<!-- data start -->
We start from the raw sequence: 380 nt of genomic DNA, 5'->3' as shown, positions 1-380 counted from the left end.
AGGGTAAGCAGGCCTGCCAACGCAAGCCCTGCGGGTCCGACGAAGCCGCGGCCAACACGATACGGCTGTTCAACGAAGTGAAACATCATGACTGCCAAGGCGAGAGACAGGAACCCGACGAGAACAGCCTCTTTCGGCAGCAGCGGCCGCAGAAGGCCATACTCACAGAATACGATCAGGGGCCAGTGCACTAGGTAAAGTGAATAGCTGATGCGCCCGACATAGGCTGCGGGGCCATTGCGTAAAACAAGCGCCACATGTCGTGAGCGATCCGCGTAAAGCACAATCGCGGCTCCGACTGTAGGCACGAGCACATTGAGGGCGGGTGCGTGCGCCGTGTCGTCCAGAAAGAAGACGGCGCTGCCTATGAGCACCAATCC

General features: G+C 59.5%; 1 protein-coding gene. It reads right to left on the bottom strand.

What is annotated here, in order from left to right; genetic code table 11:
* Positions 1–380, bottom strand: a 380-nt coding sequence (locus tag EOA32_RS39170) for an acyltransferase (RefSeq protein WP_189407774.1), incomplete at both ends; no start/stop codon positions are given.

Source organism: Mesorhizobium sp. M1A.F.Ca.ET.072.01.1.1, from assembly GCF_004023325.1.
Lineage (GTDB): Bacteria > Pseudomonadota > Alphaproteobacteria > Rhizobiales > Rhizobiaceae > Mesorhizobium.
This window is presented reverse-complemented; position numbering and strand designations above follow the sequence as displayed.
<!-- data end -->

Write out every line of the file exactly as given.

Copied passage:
We start from the raw sequence: 380 nt of genomic DNA, 5'->3' as shown, positions 1-380 counted from the left end.
AGGGTAAGCAGGCCTGCCAACGCAAGCCCTGCGGGTCCGACGAAGCCGCGGCCAACACGATACGGCTGTTCAACGAAGTGAAACATCATGACTGCCAAGGCGAGAGACAGGAACCCGACGAGAACAGCCTCTTTCGGCAGCAGCGGCCGCAGAAGGCCATACTCACAGAATACGATCAGGGGCCAGTGCACTAGGTAAAGTGAATAGCTGATGCGCCCGACATAGGCTGCGGGGCCATTGCGTAAAACAAGCGCCACATGTCGTGAGCGATCCGCGTAAAGCACAATCGCGGCTCCGACTGTAGGCACGAGCACATTGAGGGCGGGTGCGTGCGCCGTGTCGTCCAGAAAGAAGACGGCGCTGCCTATGAGCACCAATCC

General features: G+C 59.5%; 1 protein-coding gene. It reads right to left on the bottom strand.

What is annotated here, in order from left to right; genetic code table 11:
* Positions 1–380, bottom strand: a 380-nt coding sequence (locus tag EOA32_RS39170) for an acyltransferase (RefSeq protein WP_189407774.1), incomplete at both ends; no start/stop codon positions are given.

Source organism: Mesorhizobium sp. M1A.F.Ca.ET.072.01.1.1, from assembly GCF_004023325.1.
Lineage (GTDB): Bacteria > Pseudomonadota > Alphaproteobacteria > Rhizobiales > Rhizobiaceae > Mesorhizobium.
This window is presented reverse-complemented; position numbering and strand designations above follow the sequence as displayed.